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Re: Louisa St. Clair

I am thinking some more about Louisa:
   This description mentions exceptional traits as seen from the eyes of the people of that day.  Today we know of beautiful women, well dressed, who can ice skate, and ride horses, etc.  But in those times to collect all these abilities into the daughter of a famous General, ex-President of Continental Congress and now Gov. of NW Territories was a thing to marvel at.  Of course being the daugter of such a person had given her the opportunity to have leisure time as a youngster to learn ice skating, etc. and then to attend the best schools of deportment and finishing.  But it was her choice to maintain and use these outdoor skills to the wonder of all the bachelors, instead of sitting safely back in civilization that adds to her mystic.
   What we don't realize is that once married these skills were not what Louisa would fall back upon. She would need to use the normal (in that day) housewife skills plus work beside her husband in the fields and raise a brood of children.  This is the part that today should astound us.  The fortitude and stamina of those women.  Until the industrial revolution, women have almost always been able to work beside their husbands, taking up the load of work or as  admistrator of the manor if he were sick, away hunting, at war, on a Crusade, in town as a professional man (lawyer, etc.) or dead.

 I read that wives of craftsmen in guilds such as fullers, weavers, dying,  stretching, carding, cleaning, shearing, etc. worked alongside their husbands as a familial labor force in the medieval wool industry and were is some places part of the guilds also. From "Women in the Middle Ages" by Frances and Joseph Gies.
"Although women were admitted to guilds in France, they were not always invited to the organizations' social gatherings.  In Arras the guild of cooks, roasters, pastry cooks, and caterers decreed that widows might enjoy the privileges of masters as long as they remained unmarried...."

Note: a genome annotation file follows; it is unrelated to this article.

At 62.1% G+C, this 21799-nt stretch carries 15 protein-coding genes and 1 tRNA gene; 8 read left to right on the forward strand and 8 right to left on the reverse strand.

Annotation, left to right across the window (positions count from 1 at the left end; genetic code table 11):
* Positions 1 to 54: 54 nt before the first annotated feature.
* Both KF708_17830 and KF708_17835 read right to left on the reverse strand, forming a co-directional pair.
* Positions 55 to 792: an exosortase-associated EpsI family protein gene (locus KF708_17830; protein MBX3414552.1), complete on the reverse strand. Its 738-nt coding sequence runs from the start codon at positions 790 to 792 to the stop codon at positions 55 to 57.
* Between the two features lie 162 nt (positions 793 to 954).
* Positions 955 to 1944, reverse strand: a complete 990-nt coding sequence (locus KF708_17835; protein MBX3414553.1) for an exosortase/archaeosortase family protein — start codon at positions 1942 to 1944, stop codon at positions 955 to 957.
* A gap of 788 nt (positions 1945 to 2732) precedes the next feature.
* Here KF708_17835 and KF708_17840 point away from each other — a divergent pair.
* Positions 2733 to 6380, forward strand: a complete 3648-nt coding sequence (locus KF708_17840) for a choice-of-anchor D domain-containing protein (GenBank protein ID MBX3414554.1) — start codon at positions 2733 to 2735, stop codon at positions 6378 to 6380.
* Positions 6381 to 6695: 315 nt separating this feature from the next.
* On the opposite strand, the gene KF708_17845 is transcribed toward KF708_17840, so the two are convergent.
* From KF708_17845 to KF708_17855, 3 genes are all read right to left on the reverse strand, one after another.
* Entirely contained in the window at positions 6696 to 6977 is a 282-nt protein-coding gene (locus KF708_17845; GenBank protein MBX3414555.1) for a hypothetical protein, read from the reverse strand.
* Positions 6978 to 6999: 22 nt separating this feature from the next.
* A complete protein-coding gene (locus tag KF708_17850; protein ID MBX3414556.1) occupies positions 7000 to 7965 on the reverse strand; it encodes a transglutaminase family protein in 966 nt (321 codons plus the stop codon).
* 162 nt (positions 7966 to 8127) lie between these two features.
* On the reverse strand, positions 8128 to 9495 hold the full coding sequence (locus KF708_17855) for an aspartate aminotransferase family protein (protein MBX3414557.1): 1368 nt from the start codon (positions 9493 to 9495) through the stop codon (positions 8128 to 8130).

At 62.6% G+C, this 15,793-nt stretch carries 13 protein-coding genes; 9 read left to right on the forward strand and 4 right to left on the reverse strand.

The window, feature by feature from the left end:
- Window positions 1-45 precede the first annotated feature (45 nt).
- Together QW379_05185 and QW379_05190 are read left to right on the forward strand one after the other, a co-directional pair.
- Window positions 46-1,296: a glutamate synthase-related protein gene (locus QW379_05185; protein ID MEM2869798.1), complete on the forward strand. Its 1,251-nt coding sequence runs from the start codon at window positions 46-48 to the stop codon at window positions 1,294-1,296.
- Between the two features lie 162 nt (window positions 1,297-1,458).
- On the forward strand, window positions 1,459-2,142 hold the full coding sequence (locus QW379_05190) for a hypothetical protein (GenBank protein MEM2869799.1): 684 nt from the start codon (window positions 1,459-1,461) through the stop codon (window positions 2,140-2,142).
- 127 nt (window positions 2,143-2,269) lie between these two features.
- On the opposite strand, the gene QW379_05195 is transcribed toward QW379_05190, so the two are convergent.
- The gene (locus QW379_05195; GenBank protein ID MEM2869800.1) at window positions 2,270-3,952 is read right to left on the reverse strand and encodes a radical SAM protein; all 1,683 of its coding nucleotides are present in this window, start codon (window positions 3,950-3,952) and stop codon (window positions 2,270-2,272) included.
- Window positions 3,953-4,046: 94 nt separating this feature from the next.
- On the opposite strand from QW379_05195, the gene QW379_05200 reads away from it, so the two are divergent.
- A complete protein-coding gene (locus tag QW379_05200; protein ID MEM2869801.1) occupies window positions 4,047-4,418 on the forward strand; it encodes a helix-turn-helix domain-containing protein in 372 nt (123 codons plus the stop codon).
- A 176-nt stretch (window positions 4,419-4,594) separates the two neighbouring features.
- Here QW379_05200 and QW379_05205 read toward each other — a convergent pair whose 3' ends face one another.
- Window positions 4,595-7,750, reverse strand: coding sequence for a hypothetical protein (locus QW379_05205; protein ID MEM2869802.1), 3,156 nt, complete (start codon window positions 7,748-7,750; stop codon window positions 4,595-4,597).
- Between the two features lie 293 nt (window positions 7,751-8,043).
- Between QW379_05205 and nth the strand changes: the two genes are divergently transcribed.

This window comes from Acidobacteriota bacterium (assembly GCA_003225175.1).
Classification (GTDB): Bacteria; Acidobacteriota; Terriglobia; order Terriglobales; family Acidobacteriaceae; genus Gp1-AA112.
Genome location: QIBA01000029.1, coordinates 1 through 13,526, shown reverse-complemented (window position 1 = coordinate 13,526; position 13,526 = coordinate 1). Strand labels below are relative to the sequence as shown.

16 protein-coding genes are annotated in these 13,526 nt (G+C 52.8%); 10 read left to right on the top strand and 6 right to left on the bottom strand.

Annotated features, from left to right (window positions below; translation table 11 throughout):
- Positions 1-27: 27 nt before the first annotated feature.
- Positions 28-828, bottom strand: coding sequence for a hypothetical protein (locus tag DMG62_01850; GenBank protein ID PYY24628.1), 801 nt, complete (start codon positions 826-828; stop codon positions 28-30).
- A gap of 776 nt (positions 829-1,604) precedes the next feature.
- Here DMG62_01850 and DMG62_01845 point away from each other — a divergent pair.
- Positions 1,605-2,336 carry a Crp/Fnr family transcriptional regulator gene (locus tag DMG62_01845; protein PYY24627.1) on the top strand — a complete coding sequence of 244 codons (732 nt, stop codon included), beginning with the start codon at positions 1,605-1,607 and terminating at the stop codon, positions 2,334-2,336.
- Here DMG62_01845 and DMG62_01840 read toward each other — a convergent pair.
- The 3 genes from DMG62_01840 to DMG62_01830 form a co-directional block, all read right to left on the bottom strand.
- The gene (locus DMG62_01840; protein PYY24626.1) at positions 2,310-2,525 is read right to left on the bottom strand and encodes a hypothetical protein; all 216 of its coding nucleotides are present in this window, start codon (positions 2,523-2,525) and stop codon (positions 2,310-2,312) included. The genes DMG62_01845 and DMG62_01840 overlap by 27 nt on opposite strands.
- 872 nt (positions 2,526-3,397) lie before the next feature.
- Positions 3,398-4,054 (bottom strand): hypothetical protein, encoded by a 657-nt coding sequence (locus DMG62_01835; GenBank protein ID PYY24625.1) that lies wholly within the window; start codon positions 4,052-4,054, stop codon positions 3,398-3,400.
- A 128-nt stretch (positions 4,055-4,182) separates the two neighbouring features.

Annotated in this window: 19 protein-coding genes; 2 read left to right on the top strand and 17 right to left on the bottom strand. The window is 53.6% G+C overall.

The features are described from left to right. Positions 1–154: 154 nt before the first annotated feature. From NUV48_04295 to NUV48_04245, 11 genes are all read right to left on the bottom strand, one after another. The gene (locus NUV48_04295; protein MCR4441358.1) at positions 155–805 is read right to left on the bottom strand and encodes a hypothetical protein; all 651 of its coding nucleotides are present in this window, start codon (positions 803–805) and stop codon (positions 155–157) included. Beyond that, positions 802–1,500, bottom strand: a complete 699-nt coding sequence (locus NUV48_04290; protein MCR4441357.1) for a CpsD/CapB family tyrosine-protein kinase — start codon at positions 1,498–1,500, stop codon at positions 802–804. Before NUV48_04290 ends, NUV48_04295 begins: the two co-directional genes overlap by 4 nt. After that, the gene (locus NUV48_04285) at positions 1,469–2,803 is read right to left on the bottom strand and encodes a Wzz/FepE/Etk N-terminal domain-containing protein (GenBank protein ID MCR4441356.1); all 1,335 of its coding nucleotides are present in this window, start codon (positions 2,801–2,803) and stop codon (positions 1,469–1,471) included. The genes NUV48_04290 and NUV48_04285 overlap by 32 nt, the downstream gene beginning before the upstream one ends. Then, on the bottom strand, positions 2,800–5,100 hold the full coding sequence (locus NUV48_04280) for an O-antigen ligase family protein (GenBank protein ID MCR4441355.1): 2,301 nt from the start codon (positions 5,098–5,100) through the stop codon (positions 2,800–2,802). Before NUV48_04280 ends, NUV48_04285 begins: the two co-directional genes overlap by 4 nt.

Last night I talked to a descendant of a distant relative who told me that her mother b. 1879 Wisconsin (not exactly not considered the pioneer era by some) had raised 12 children while working beside her husband cutting wood pulp.  This was not a part-time operation for him where he did it on the weekends but had another job elsewhere as happens today in that area.  But this was their livelyhood and she needed to be there cutting off branches, etc. the year around and it gets pretty cold there in the Winter.  How miserable, with all your little kids about you and one on the way.

    I would recommend the book listed above for an eye-opening experience to everyone.  Hope it isn't out of print.  1978 I cannot find a Library number.   Found this in a used bookstore.  Looks like they wrote some other interesting books:
Life in a Medieval city, Leonard of Pisa and the new mathematics of the middle ages, Merchants and Moneymen, Life in a Medieval castle, the ingenious Yankees.

    In the winter of 1790, the Governor of the Northwest Territory, General 
    Arthur St. Clair, removed his family from his plantation at "Potts' 
    Grove," in Westmoreland County, Pa., to Marietta, O.  One of his 
    daughters, Louisa, was long remembered as one among the most 
    distinguished among the ladies of that day.  In strength and elasticity 
    of frame, blooming health, energy and fearlessness, she was the ideal of 
    a soldier's daughter, extremely fond of adventure and frolic, and ready 
    to draw amusement from everything around her.  She was a fine